"The one in particular it worked best for was The Unforgettable Fire, and not really any of the others survived that treatment. This band cannot play other people's songs, and it was almost like that with Bono and The Edge saying, 'Here's the song, here's the demo, have a listen to it, see what you come up with.' And unfortunately, once I'd heard what they'd done, I found I already had a preconceived idea of how the bass would be, rather than if they'd just presented me with, say, the guitar line, when I would have had a bassline coming through that was totally mine. So it was very limiting. It justifies itself if we got a song like The Unforgettable Fire out of it, but I don't think we can write a whole LP that way. We still have to resort to the painful process of working it out note by note."

It seems a far cry from the rock'n'roll madness which Clayton has allegedly succumbed to from time to time.

"Um..." he pondered, "I used to think I was into being a rock star, I'm not terribly interested in it now. I may have gone through a phase of being high on limos and pads and girls and stuff, but now that's not what it's all about for me at all. I like what we do. I like very much what our music is about, and that's the satisfaction I get out of it. I really don't need, any more, the approval of other people - I'm secure enough within that."

But once upon a time?

"The worst periods are making records, as there's a couple of months of intense activity where your ability as a musician is being constantly questioned. And that is very, very trying. War was less traumatic than October. October was very tough, and it probably7 did send me a bit batty for a year or so. The nice thing was that The Unforgettable Fire was really just as difficult as October, but I'm relieved I've come through it relatively unscathed."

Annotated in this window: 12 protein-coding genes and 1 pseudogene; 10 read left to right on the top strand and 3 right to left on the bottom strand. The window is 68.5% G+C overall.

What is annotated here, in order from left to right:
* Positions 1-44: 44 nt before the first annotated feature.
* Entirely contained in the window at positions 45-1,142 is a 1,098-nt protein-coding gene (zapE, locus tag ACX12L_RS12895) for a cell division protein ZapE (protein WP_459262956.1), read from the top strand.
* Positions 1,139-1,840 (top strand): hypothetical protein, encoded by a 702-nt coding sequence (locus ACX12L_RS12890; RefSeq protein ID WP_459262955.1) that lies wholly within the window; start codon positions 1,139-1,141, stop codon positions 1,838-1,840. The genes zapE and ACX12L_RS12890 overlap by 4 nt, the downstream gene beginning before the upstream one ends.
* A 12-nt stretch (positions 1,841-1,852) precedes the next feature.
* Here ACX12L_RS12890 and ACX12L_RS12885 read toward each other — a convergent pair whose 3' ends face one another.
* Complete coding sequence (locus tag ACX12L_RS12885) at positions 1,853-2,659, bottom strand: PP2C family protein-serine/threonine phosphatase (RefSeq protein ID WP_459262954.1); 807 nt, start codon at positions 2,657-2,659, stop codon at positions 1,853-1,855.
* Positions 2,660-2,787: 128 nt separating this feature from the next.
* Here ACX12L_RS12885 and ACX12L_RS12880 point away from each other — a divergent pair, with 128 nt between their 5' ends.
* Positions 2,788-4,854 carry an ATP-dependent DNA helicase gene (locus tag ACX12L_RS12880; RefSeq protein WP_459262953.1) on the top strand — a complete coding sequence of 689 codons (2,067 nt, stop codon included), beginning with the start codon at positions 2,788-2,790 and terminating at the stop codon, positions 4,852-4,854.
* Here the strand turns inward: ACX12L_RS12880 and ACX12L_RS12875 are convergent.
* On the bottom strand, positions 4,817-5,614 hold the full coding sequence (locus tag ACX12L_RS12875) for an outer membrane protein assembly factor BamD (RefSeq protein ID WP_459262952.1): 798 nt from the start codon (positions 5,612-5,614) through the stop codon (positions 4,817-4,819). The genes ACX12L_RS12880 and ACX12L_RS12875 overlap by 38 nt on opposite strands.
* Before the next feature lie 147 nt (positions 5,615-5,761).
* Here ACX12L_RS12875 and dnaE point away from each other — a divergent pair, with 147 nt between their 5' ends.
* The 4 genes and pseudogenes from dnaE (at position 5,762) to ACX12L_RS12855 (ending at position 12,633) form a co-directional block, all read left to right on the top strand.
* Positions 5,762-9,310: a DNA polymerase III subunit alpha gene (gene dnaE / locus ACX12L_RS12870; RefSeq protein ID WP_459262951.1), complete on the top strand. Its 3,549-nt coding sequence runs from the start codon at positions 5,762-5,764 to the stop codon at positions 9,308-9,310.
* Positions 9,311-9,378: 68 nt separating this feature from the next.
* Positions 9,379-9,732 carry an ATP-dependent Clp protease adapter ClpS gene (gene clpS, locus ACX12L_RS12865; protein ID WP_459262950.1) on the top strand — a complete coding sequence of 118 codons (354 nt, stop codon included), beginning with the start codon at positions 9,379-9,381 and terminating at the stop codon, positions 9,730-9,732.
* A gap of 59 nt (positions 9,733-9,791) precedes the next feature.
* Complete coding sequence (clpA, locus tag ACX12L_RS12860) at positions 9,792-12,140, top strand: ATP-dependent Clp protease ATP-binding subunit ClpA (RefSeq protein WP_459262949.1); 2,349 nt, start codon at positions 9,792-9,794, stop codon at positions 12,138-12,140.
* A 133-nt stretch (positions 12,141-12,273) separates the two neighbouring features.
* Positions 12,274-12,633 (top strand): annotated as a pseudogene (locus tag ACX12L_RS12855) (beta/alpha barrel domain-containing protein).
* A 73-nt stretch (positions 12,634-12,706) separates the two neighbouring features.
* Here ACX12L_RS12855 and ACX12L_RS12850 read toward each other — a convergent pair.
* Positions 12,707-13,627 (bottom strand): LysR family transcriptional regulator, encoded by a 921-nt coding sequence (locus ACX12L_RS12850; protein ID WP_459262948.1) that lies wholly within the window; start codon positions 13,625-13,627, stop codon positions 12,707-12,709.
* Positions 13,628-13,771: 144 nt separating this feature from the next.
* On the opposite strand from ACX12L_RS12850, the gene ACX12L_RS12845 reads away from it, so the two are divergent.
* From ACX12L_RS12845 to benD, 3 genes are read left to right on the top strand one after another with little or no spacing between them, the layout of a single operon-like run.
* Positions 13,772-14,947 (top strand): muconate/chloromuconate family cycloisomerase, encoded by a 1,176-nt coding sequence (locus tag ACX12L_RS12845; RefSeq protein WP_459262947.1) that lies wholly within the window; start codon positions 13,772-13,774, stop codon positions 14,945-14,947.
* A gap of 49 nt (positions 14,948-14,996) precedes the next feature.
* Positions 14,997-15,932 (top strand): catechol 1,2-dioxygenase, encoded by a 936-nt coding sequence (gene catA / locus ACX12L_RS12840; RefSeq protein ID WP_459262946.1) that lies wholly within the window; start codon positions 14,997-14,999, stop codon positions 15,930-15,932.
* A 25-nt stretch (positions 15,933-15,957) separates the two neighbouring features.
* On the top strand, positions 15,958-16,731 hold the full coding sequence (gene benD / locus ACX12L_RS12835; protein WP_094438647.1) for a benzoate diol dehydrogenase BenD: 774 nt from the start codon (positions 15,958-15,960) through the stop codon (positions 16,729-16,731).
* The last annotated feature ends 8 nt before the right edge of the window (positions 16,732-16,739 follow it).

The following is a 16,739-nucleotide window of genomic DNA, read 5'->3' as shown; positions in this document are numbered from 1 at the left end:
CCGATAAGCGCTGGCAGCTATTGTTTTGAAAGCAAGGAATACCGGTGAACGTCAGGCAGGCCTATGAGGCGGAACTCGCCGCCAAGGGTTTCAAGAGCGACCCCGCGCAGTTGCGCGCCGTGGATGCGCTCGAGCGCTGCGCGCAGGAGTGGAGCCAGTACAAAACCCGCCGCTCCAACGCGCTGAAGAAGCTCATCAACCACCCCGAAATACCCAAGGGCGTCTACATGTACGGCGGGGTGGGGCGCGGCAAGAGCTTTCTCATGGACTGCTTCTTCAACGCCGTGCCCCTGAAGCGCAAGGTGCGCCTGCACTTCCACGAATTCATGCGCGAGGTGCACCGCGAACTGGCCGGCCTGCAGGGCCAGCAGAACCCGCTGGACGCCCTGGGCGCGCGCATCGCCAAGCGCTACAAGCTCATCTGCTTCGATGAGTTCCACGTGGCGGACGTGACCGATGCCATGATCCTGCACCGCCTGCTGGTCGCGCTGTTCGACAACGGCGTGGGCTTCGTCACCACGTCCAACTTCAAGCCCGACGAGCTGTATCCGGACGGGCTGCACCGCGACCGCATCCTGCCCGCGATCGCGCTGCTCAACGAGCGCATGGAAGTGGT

"I don't know much about politics but I know a little about people," said Bono as the bus wheezed and clanked its way towards Paris, "and I responded to Dr Garrett FitzGerald, who's now the Prime Minister of the country, as a man more than a politician. See, I met him before he was Prime Minister, at heathrow. I just walked through the security cordon, pushed them aside, went up and had an argument with him. For about half an hour, y'know? The police were coming up to me, but he said, 'No, no, it's all right.'

"Then he said, 'Well look, let's continue this conversation when we get to Dublin,' so we went on the plane and ended up sitting beside each other and we had another row. It was not in an aggressive way. I was asking him why politicians don't speak the language of the people, why they invented their own language that leaves the rest of the country out. I was saying that any leader had to throw away the political language they had and speak to people.

"Then he wrote to me and he came down while we were making War. Then because I'd been mouthing off to him about unemployment, he said, 'Well we're putting together this emergency committee on unemployment - I want you on it.' And I said, 'Well what can I do?' So essentially I was a troublemaker. All I could do was arrive at these meetings and when people said, 'What young people feel like...' I'd say, 'Hey, I'm one of them.'

"But I realised that I wasn't unemployed. I realised I didn't want to speak at a committee meeting about unemployment without someone unemployed with me. I realised that there was another language, Committee-Speak, and I didn't understand this either... So not only was there Polit-Speak, there was Committee-Speak, and I didn't really speak the language."

But Bono, isn't the language you sing in with U2 rhetorical, larger than life? A gesture, to some extent?

"Yeah," said Bono. ":I often use words not just for what they mean but what they sound like, the way they bump up against another word. I'm more interested in impression than detail at the moment. I'd like to start using everyday speech - as I'm getting more and more interested in the folk tradition. As they said of Brendan Behan, 'If the English hoard words like misers, the Irish spend them like...' What's the word?"

Edge: "Spendthrifts?"

Bono: "Like people who just spend on everything, they just throw words and see what happens. I think as I go on I am going to work towards a balance between the impression and the detail."

He thought for a while.

"I'm my own worst enemy in many ways."

Why? Because you talk too much?